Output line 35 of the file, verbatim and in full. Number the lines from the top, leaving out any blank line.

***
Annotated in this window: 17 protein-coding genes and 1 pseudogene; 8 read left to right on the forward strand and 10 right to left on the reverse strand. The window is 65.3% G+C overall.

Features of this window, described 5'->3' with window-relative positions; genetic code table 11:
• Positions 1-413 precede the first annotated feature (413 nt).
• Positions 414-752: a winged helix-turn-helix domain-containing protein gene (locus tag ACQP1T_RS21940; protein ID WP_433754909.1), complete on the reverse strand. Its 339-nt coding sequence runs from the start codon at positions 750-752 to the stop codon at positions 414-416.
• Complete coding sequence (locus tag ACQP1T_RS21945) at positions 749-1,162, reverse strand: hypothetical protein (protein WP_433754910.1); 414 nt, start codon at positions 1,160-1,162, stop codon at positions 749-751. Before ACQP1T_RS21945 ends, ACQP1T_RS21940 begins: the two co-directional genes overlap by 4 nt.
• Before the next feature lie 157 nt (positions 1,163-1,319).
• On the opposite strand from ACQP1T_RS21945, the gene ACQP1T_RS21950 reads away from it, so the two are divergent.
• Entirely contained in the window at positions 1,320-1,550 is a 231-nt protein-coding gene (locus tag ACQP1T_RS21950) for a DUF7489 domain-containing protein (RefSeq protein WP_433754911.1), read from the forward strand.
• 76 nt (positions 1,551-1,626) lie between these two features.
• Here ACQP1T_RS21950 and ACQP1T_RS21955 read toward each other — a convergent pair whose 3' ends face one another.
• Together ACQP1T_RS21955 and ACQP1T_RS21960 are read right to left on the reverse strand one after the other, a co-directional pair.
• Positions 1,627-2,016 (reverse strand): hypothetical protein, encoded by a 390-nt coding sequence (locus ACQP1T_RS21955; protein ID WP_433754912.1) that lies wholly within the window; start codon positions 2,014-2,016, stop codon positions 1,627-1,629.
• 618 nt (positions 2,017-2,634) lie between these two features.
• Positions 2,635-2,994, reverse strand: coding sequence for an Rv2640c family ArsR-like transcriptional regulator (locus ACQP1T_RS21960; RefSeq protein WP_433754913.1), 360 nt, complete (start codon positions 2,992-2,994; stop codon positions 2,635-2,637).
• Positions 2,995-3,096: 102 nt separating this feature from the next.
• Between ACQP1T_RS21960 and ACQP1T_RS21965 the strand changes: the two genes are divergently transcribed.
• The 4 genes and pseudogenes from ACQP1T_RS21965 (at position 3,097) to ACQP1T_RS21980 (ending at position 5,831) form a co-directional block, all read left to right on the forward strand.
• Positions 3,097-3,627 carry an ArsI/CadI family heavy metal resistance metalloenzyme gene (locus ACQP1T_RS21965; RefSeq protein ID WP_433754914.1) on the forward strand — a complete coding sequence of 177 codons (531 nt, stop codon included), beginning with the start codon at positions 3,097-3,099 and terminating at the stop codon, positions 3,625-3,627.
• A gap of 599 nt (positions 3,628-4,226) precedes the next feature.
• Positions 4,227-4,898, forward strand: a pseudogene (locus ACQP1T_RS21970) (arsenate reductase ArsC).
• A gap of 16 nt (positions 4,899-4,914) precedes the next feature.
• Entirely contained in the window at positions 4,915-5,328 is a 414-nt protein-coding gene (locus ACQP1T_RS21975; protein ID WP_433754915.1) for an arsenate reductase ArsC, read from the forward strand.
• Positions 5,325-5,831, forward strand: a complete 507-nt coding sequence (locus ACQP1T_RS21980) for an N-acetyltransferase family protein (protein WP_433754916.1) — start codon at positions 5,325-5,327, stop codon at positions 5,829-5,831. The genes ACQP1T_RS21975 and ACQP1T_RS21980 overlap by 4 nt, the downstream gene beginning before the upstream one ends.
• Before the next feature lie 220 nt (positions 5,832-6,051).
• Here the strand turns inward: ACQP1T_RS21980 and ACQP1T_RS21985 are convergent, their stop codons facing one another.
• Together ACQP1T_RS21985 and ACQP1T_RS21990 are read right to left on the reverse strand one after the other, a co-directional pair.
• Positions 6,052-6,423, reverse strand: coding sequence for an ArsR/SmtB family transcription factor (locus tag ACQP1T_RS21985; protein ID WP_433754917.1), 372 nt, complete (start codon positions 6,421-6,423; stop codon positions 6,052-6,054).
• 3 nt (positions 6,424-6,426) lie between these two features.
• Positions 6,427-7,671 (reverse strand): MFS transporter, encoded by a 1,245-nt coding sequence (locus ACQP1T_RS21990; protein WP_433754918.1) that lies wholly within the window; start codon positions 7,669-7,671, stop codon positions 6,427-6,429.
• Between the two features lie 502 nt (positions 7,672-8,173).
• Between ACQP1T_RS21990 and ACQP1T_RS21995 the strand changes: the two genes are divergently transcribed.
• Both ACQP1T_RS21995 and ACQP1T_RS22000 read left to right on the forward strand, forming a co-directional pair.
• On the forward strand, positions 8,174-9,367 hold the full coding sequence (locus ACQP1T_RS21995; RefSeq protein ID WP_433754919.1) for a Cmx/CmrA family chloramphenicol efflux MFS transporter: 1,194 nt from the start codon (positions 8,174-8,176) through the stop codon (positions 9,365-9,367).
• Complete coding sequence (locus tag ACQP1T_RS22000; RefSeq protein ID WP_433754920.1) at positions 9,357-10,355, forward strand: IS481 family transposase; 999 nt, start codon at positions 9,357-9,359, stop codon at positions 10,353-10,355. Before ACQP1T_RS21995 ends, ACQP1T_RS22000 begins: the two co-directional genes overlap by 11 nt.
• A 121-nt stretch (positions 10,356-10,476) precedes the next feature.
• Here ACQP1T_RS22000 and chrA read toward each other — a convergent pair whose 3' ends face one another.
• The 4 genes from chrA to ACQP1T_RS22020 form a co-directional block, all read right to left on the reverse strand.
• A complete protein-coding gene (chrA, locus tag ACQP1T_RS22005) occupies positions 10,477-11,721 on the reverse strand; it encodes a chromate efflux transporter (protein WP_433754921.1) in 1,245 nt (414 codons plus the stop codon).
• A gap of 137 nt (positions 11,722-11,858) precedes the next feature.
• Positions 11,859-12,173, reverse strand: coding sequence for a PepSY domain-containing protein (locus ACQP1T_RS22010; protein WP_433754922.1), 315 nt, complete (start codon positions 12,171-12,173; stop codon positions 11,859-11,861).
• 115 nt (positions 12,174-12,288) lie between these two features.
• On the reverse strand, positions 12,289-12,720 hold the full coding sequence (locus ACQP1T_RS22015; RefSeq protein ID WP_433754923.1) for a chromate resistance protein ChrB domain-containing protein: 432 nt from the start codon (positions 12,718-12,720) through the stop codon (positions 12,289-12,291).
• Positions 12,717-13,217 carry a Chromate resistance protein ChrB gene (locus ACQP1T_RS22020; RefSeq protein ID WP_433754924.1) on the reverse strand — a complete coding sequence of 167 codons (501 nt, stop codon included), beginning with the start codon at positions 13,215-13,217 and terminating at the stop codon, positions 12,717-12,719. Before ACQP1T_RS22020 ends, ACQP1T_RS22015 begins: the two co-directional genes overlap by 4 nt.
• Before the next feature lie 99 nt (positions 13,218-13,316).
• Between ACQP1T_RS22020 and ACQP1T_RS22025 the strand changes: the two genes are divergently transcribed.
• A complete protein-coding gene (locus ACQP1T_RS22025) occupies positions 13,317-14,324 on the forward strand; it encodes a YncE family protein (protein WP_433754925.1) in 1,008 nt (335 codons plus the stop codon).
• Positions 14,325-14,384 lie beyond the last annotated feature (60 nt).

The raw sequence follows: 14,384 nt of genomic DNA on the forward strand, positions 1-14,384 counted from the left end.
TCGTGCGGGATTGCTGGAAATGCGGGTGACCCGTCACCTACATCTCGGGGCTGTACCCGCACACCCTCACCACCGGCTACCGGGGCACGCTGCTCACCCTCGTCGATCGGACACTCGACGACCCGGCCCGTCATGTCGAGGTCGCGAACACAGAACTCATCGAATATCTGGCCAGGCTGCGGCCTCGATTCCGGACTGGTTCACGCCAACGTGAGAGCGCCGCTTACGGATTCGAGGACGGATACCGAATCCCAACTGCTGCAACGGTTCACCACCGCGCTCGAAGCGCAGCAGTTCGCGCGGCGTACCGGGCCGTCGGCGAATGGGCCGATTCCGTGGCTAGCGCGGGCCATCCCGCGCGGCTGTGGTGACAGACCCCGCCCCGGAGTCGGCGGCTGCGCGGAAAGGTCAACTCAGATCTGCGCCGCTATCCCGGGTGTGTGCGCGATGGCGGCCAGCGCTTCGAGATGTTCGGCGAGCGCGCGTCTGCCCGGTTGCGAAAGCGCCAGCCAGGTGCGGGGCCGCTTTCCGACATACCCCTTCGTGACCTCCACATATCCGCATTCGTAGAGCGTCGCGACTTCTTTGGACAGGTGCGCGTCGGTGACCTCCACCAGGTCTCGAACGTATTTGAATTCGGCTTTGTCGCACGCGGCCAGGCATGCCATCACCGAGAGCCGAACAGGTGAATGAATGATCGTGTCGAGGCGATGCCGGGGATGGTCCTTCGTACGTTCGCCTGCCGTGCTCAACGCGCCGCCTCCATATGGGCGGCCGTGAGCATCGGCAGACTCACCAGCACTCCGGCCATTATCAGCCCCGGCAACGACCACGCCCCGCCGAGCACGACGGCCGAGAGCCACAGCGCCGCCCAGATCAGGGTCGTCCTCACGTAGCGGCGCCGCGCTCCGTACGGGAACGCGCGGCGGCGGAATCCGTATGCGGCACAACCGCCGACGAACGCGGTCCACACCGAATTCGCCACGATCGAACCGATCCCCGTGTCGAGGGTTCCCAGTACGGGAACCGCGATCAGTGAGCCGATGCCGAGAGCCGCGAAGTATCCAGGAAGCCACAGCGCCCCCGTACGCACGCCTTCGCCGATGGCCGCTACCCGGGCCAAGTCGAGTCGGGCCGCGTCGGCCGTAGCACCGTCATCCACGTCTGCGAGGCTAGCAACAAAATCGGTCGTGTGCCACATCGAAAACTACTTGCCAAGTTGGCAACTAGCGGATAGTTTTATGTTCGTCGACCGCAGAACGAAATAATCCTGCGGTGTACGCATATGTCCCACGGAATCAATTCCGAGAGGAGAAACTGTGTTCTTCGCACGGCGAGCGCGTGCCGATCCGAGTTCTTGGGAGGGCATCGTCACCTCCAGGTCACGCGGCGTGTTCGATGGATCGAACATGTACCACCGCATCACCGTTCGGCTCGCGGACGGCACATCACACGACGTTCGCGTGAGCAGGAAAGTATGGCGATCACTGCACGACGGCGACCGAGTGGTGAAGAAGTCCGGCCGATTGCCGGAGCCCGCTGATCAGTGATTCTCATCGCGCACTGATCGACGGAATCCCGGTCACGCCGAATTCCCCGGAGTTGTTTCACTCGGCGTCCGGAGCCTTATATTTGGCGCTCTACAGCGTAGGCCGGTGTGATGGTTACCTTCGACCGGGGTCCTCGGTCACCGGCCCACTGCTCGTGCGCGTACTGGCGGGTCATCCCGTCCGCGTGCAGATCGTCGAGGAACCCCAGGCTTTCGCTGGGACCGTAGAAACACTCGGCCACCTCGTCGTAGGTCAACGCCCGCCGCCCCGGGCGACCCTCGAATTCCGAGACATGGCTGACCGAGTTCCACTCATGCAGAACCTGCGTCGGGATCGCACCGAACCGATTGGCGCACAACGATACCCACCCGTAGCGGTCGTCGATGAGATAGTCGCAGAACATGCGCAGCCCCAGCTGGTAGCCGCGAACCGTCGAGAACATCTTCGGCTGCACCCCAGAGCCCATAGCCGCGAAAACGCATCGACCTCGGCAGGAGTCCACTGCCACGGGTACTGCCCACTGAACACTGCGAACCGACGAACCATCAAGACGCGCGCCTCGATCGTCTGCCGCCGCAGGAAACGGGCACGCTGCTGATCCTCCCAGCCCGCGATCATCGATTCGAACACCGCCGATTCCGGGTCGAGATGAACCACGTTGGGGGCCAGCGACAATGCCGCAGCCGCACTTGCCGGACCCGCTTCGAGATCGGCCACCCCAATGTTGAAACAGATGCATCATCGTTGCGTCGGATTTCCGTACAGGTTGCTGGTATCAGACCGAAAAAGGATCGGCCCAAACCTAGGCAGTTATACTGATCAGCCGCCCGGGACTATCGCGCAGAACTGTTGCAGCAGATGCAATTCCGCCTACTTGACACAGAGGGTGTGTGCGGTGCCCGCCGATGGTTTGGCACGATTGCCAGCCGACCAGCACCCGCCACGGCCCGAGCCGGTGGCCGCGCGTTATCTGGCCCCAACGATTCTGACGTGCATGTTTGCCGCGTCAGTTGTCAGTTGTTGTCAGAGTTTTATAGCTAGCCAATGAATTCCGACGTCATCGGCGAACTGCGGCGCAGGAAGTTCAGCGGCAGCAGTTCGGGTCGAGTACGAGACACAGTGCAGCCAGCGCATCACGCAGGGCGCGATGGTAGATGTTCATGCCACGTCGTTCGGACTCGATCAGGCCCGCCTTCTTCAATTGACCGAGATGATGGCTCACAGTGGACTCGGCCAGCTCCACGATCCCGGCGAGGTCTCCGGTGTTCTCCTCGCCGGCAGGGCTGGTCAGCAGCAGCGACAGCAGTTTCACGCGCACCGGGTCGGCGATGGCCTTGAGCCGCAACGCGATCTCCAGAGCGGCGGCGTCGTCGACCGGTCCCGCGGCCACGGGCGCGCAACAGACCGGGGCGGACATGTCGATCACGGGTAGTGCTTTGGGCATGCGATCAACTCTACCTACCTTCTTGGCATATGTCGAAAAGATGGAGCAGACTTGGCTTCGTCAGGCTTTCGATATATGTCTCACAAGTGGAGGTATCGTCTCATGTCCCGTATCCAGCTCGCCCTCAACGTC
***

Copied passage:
• A 121-nt stretch (positions 10,356-10,476) precedes the next feature.